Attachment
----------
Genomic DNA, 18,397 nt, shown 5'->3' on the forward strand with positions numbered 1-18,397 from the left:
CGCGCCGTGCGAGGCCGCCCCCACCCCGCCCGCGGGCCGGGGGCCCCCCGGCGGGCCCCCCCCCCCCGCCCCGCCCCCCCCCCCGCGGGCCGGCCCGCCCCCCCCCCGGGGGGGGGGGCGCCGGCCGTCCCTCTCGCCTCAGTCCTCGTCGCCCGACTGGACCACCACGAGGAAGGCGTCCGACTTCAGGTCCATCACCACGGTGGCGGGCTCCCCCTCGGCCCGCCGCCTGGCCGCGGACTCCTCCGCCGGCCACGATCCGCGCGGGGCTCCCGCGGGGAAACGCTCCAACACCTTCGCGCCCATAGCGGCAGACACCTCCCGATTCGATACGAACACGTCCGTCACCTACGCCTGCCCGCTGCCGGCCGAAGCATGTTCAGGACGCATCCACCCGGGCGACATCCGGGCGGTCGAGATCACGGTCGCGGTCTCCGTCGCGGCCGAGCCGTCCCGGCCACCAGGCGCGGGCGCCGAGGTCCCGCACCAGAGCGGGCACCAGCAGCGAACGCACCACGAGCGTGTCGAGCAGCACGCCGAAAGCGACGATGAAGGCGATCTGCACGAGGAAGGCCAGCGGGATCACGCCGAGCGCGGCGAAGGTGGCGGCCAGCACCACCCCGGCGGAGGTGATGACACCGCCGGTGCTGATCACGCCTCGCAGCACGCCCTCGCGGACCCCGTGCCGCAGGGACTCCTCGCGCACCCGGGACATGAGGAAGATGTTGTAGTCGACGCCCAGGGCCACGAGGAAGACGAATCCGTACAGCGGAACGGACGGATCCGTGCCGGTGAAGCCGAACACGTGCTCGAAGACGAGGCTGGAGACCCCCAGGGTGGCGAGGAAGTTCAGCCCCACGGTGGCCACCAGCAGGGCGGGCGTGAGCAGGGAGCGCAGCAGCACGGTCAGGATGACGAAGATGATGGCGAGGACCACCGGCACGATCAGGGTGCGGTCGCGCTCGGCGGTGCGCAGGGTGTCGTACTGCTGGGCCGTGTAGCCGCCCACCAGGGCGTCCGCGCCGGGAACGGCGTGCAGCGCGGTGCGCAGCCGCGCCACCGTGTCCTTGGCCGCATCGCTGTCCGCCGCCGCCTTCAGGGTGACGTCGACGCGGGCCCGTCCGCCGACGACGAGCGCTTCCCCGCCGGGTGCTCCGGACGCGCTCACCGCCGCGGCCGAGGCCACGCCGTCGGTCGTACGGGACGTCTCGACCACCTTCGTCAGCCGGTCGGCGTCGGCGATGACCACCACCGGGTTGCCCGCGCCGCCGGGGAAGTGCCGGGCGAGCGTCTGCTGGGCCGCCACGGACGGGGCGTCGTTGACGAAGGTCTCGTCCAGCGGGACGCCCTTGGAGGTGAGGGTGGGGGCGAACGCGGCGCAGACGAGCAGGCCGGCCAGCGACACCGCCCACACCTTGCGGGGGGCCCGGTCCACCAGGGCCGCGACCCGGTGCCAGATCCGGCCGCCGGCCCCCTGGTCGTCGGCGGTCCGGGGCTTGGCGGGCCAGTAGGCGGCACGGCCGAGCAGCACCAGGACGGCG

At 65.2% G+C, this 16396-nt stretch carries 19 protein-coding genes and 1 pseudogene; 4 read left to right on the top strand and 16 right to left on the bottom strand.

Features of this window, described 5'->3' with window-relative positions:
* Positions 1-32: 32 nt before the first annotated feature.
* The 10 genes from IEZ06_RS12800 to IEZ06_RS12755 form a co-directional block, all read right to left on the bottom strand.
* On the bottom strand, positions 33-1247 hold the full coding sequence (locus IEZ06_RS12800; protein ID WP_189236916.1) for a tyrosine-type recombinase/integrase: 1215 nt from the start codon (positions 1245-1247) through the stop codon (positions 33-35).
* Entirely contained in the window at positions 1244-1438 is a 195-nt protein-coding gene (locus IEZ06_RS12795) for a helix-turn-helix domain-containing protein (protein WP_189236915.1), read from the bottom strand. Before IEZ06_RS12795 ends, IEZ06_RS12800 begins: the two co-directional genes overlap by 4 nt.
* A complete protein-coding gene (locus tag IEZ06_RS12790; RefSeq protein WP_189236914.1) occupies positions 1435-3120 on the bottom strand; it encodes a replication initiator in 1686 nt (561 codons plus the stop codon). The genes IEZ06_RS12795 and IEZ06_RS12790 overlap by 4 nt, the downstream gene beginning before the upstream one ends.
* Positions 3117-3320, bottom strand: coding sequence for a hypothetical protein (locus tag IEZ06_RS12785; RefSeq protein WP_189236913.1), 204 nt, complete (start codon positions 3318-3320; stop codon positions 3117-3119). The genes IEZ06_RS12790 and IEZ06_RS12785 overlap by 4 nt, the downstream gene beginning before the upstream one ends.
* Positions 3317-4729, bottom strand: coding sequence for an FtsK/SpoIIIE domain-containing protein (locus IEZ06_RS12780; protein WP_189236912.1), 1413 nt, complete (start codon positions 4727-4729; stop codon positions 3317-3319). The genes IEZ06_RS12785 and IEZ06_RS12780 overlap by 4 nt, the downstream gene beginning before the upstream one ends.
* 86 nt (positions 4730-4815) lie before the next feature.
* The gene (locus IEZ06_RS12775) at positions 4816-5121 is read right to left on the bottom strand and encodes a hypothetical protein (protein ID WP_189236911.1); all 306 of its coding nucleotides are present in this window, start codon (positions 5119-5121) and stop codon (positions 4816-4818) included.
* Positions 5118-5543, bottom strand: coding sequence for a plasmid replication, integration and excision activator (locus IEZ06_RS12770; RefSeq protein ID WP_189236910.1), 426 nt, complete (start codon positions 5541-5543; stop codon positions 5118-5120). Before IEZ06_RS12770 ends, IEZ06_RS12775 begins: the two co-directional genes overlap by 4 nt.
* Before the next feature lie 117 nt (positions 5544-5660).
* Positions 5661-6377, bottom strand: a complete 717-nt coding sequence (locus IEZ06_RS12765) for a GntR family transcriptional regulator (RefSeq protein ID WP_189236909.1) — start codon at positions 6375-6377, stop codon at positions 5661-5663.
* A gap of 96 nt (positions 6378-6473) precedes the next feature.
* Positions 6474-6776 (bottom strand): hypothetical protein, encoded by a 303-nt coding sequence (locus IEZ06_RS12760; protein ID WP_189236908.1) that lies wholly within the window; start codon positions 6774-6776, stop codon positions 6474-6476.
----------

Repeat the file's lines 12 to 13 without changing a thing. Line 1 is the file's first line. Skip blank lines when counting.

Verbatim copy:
* 86 nt (positions 4730-4815) lie before the next feature.
* The gene (locus IEZ06_RS12775) at positions 4816-5121 is read right to left on the bottom strand and encodes a hypothetical protein (protein ID WP_189236911.1); all 306 of its coding nucleotides are present in this window, start codon (positions 5119-5121) and stop codon (positions 4816-4818) included.